[Fatal Error] AndroidManifest.xml:1:1: Content ist nicht zulässig in Prolog.
I: Checking whether resources has changed...
I: Copying raw resources...
I: Copying libs... (/lib)
I: Building apk file...
I: Copying unknown files/dir...

Align it:

michael@sixtyseven:~/Disassembly/UnCrackable-Level2$ zipalign -v 4 dist/UnCrackable-Level2.apk  UnCrackable2.recompiled.aligned.apk
Verifying alignment of UnCrackable2.recompiled.aligned.apk (4)...
      49 AndroidManifest.xml (OK - compressed)
     914 classes.dex (OK - compressed)
  269899 lib/arm64-v8a/libfoo.so (OK - compressed)
  273297 lib/armeabi-v7a/libfoo.so (OK - compressed)
  279346 lib/armeabi/libfoo.so (OK - compressed)

Sign it (note: you need to have a key and keystore for this):

michael@sixtyseven:~/Disassembly/UnCrackable-Level2$ jarsigner -verbose -keystore ~/.android/debug.keystore  UnCrackable2.recompiled.aligned.apk signkey
Enter Passphrase for keystore: 
   adding: META-INF/MANIFEST.MF
   adding: META-INF/SIGNKEY.SF
   adding: META-INF/SIGNKEY.RSA
  signing: AndroidManifest.xml
  signing: classes.dex
  signing: lib/arm64-v8a/libfoo.so
  signing: lib/armeabi-v7a/libfoo.so
  signing: lib/armeabi/libfoo.so
  signing: lib/mips/libfoo.so
[...]

You find a more extensive description in the OWASP Mobile Security Testing Guide. Uninstall the original apk and install the patched apk:

adb uninstall sg.vantagepoint.uncrackable2
adb install UnCrackable2.recompiled.aligned.apk

Start the app again. Running frida-ps we now get only one process:

29996  sg.vantagepoint.uncrackable2

And Frida connects without problems:

michael@sixtyseven:~/Disassembly/UnCrackable-Level2$ frida -U sg.vantagepoint.uncrackable2
     ____
    / _  |   Frida 9.1.27 - A world-class dynamic instrumentation framework
   | (_| |
    > _  |   Commands:
   /_/ |_|       help      -> Displays the help system
   . . . .       object?   -> Display information about 'object'
   . . . .       exit/quit -> Exit
   . . . .
   . . . .   More info at http://www.frida.re/docs/home/
                                                                                
[USB::Android Emulator 5554::sg.vantagepoint.uncrackable2]-> 

A little more cumbersome than just adding the -r option to Frida but also more universal.

As noted earlier, we will later not be able to extract the secret string easily when we use the patched version (though I will show you how to overcome this, so don’t throw it away). But for now we continue using the original apk. Make sure you have the original apk installed when you follow along.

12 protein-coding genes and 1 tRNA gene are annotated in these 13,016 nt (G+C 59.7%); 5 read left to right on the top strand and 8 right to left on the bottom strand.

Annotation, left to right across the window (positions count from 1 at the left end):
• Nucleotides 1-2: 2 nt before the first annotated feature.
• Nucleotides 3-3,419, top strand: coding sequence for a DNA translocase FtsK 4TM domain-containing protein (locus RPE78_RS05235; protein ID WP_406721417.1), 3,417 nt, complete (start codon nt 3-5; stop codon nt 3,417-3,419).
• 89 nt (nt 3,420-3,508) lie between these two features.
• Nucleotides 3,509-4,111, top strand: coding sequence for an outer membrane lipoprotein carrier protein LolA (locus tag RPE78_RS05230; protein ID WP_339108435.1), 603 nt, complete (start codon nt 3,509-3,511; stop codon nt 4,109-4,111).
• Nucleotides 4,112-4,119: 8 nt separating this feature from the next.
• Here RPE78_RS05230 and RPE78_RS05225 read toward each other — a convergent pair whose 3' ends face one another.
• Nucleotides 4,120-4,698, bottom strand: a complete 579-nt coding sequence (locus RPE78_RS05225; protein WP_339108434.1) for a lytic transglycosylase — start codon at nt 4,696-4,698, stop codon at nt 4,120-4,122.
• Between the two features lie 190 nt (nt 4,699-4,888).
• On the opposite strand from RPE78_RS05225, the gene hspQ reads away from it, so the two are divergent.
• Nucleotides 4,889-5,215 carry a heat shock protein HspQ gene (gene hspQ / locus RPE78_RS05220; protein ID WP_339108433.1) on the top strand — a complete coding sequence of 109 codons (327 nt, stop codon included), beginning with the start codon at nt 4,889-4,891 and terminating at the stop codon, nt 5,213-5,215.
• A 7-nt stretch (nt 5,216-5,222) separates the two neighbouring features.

Continuing the puzzle

After we have found some possibilities to get rid of anti debugging, let’s see how we can proceed. The app does a root detection and exits when run in the emulator as soon as we press the OK button. We already know that behaviour from UnCrackable1. Again, we could patch that behavior, removing calls to System.exit, but we try to solve it with Frida this time. Looking at the decompilation again, we see that there is no OnClickListener class, just an anonymous inner class. Since the onClickListener implementation calls System.exit we can can simply hook that function and render it useless.

Here is a Frida-Script to do that:

setImmediate(function() {
    console.log("[*] Starting script");
    Java.perform(function() {
        exitClass = Java.use("java.lang.System");
        exitClass.exit.implementation = function() {
            console.log("[*] System.exit called");
        }
        console.log("[*] Hooking calls to System.exit");
    });
});

Again, close any running instance of UnCrackable2 and start it with the help of Frida again:

frida -U -f sg.vantagepoint.uncrackable2 -l uncrackable2.js --no-pause 

Wait until the App started and Frida displays the Hooking calls... message in the console. Then press “Ok”. You should get something like this:

michael@sixtyseven:~/Development/frida$ frida -U -f sg.vantagepoint.uncrackable2 --no-pause -l uncrackable2.js